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Jun 27 2013
On The Outs: A Review Of Timothy Greenfield-Sanders's THE OUT LIST Comments (1)

TimothyGreenfield-Sanders with Dustin Lance Black

Timothy Greenfield-Sanders's The Out List follows his The Black List and The Latin List as an HBO documentary that serves as sort of a moving portraits of a number of LGBT luminaries, and by its diversity of subject, of the LGBT community at large.

WANDAAiring June 27 on HBO, The Out List is in some respects a simple, to-camera Q&A with famous LGBTs. Stylistically, nothing new. But the sum is greater than its parts. Greenfield-Sanders engenders (in some cases, the editing is a bit too aggressive) plain-spoken, highly personal responses from the people in front of his lens. In the same way that he showed a new side of porn stars via photography, many of these familiar faces are presented in slightly different ways in this film.

Most interestingly, the edge behind Lady Bunny's humor is revealed, not purposely, to be her anger over being marginalized by not only the world at large but by her own community, especially the young'uns.

What follows are memorable quotes from each of the film's subjects. Check them out, and don't miss this queer filmic time capsule when it airs later this month on the 44th anniversary of Stonewall...

Neil Patrick Harris on having children:

"I think they need male and female role models, but I don't think that means that we shouldn't have kids because we're two guys."

Janet Mock on the "T" in LGBT:

"I always knew that I would be a writer, in New York City, telling stories. As a woman."

Dustin Lance Black on how movies changed his life:

"I have heard some filmmakers say they don't wanna be labeled as a gay filmmaker. I am a gay filmmaker—I'm a gay guy! I'm not ashamed of that. I'm pretty proud of that, in fact!"

Lupe Valdez on being distinguished by our sexualities:

"Why can't we just get validated for being human beings, and for being who we are?"

Wade Davis on the first out NFL player:

"If a Major League player comes out, it really changes the conversation of what it means to be a masculine man...we have to push the boundaries now."

R. Clarke Cooper on being gay and conservative:

"It is much easier to be a gay man in the Republican Party than it is to be Republican in the LGBT community...As a person of faith, I have more in common with fellow conservatives."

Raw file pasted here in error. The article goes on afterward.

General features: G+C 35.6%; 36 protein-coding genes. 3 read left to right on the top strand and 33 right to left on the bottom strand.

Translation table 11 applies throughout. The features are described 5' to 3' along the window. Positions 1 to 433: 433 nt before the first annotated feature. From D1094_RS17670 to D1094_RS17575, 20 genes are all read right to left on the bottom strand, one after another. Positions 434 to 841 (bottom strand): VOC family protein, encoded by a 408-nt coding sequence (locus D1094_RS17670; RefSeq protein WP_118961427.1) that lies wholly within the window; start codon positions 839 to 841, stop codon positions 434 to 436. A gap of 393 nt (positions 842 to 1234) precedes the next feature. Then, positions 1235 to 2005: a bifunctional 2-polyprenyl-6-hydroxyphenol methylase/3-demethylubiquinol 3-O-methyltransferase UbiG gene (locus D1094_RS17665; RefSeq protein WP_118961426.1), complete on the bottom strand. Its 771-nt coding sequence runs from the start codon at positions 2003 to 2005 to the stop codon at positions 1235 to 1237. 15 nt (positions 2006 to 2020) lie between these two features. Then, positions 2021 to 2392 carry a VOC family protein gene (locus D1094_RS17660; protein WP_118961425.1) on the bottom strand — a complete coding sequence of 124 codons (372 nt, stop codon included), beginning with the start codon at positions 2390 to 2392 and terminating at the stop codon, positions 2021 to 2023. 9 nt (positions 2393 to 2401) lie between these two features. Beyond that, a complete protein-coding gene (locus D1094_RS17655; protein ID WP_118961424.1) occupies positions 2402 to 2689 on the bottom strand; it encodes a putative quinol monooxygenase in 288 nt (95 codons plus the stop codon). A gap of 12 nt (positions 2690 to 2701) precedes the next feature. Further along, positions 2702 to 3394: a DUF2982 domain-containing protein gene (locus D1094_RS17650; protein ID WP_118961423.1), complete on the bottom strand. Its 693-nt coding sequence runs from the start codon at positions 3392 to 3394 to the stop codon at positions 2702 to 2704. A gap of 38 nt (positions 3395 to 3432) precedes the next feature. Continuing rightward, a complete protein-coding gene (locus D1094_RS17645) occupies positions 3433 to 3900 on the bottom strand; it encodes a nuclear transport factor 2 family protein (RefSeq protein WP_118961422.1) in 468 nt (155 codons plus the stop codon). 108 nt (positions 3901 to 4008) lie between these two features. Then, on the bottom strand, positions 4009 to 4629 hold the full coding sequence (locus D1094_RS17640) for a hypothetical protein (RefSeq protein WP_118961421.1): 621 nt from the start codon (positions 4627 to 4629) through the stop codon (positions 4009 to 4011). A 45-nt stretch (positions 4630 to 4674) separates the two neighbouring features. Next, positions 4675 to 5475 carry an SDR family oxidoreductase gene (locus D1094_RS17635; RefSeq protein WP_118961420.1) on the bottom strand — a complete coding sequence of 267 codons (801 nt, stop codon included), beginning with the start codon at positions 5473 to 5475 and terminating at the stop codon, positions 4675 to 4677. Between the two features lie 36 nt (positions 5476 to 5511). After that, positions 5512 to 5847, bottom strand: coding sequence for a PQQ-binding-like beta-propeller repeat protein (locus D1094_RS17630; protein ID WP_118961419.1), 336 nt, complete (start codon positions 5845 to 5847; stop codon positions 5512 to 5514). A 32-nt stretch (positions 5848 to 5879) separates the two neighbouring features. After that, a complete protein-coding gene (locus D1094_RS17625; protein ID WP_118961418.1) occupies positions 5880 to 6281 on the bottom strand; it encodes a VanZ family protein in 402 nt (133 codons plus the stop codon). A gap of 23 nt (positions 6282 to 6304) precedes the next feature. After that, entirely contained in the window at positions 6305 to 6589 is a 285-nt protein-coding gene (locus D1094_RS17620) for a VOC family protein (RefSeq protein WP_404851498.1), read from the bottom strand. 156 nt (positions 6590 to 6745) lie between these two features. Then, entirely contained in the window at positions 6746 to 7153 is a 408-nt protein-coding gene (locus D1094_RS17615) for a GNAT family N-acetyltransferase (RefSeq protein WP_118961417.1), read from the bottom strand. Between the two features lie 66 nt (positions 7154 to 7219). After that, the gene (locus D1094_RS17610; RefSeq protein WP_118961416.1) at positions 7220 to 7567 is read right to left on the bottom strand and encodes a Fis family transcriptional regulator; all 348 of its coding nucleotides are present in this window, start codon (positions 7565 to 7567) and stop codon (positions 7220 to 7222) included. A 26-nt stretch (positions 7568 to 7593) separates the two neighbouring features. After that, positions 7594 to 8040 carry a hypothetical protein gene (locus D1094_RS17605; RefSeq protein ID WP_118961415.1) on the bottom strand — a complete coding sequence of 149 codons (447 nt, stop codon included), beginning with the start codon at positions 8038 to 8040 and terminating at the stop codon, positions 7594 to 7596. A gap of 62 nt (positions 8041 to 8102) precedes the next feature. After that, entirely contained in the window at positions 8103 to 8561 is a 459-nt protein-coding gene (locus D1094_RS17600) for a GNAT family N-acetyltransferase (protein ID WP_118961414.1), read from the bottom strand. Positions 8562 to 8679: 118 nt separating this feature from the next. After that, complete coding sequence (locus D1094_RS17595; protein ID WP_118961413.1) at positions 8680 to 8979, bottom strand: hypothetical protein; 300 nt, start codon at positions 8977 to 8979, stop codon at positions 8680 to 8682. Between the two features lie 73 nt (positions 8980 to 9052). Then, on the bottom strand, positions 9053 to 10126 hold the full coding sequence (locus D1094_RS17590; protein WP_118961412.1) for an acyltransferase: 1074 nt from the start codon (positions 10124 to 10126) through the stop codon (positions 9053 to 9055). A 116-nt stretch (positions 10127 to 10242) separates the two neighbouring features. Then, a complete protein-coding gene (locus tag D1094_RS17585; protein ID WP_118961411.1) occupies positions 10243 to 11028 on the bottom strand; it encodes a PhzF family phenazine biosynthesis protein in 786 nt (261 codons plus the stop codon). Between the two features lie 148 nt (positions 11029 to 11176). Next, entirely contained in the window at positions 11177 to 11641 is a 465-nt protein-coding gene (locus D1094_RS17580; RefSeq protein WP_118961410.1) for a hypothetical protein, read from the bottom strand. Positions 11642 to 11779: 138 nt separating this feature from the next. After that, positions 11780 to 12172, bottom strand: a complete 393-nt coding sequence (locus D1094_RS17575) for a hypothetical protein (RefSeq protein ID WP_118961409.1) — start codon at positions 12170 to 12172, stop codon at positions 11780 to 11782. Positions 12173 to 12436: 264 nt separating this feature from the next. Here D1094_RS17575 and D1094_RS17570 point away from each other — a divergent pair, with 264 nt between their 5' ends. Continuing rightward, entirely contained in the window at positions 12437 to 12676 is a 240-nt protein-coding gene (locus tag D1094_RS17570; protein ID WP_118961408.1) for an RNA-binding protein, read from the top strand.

Lady Bunny on what drag is and what we owe drag queens:

"I use drag to go up to the cutest boy in the club and grab him by the crotch...drag queens can get away with murder...Don't ever discount the drag queens. Do gay kids value their predecessors? No. I don't think that they do. Don't you ever discount the drag queens. I get so tired of these conservative gays always saying, 'The leathermen and the drag queens don't represent our community.' We started your gay rights."

Larry Kramer on who to thank for HIV treatments:

"Every treatment that is out there is out there from [ACT UP]...You do not get more from honey than with vinegar."

Wanda Sykes on coming out after being married to a man:

"I tried that, it didn't work out...let's get some pussy."

Christine Quinn on why anti-gay people suck:

"The idea that you have to lift yourself up by pulling other people down...it's just not nice."

Jake Shears on gay assimilation:

"It makes me sad a little bit, too. I mean, I'm not gonna lie. There's something I love so much about being a 'homo,' and I feel like anybody that's gonna be wagging their finger at us, 'Fuck! Who cares? Fuck off!'"

Wazina Zondon on gender:

"I think it's important for us to reclaim words...there aren't just female and male, there's so much more diversity in each being."

Ellen DeGeneres on her goal as a public figure:

"I don't wanna be on television just to talk to the Kardashians."

Suze Orman on being one of the first female stockbrokers at Merrill Lynch:

"[My boss said,] 'Men, I want you to listen to me. The first time you ever sell a private limited partnership, it'll be better than the first time you...' I looked at him and said, 'Were you going to say the first time that you mm-mm a woman?' and he says, 'Yeah.' And I go, 'I get that! I get that!'"

Twiggy Pucci Garcon on vogueing as family:

"A house is called a house because it takes on the structure of a family, but with no respect to gender...If you've been rejected by your biological family right, that house is a real family."

Cynthia Nixon on sticking together:

"I try and avoid the 'bisexual' label because it brings so much grief down on me...What's important is the world looks at all of us and sees us as 'gay,' and so we need to be cohesive and we need to fight as one community."

   

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